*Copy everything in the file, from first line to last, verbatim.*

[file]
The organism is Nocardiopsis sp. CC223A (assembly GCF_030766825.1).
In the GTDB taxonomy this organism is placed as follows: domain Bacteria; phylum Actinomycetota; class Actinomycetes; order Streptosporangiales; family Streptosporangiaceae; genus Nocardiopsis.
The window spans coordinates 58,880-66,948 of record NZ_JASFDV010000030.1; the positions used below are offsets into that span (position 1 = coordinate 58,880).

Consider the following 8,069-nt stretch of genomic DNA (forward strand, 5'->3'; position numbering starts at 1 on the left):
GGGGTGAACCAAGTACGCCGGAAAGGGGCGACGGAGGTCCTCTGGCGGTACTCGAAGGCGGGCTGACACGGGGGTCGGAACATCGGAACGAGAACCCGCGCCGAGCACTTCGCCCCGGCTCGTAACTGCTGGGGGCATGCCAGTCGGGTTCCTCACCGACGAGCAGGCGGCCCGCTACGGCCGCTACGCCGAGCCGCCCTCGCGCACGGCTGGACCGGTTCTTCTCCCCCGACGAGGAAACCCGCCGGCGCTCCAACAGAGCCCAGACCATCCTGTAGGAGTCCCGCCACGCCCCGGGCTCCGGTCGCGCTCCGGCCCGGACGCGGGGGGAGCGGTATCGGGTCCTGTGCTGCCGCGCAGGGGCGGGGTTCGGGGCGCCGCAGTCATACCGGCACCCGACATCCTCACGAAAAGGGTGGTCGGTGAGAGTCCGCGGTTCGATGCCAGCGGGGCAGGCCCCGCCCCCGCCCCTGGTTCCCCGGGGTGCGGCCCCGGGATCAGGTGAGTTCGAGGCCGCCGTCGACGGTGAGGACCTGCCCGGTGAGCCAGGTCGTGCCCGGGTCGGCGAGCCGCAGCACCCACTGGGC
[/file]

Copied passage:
The organism is Nocardiopsis sp. CC223A (assembly GCF_030766825.1).
In the GTDB taxonomy this organism is placed as follows: domain Bacteria; phylum Actinomycetota; class Actinomycetes; order Streptosporangiales; family Streptosporangiaceae; genus Nocardiopsis.
The window spans coordinates 58,880-66,948 of record NZ_JASFDV010000030.1; the positions used below are offsets into that span (position 1 = coordinate 58,880).

Consider the following 8,069-nt stretch of genomic DNA (forward strand, 5'->3'; position numbering starts at 1 on the left):
GGGGTGAACCAAGTACGCCGGAAAGGGGCGACGGAGGTCCTCTGGCGGTACTCGAAGGCGGGCTGACACGGGGGTCGGAACATCGGAACGAGAACCCGCGCCGAGCACTTCGCCCCGGCTCGTAACTGCTGGGGGCATGCCAGTCGGGTTCCTCACCGACGAGCAGGCGGCCCGCTACGGCCGCTACGCCGAGCCGCCCTCGCGCACGGCTGGACCGGTTCTTCTCCCCCGACGAGGAAACCCGCCGGCGCTCCAACAGAGCCCAGACCATCCTGTAGGAGTCCCGCCACGCCCCGGGCTCCGGTCGCGCTCCGGCCCGGACGCGGGGGGAGCGGTATCGGGTCCTGTGCTGCCGCGCAGGGGCGGGGTTCGGGGCGCCGCAGTCATACCGGCACCCGACATCCTCACGAAAAGGGTGGTCGGTGAGAGTCCGCGGTTCGATGCCAGCGGGGCAGGCCCCGCCCCCGCCCCTGGTTCCCCGGGGTGCGGCCCCGGGATCAGGTGAGTTCGAGGCCGCCGTCGACGGTGAGGACCTGCCCGGTGAGCCAGGTCGTGCCCGGGTCGGCGAGCCGCAGCACCCACTGGGC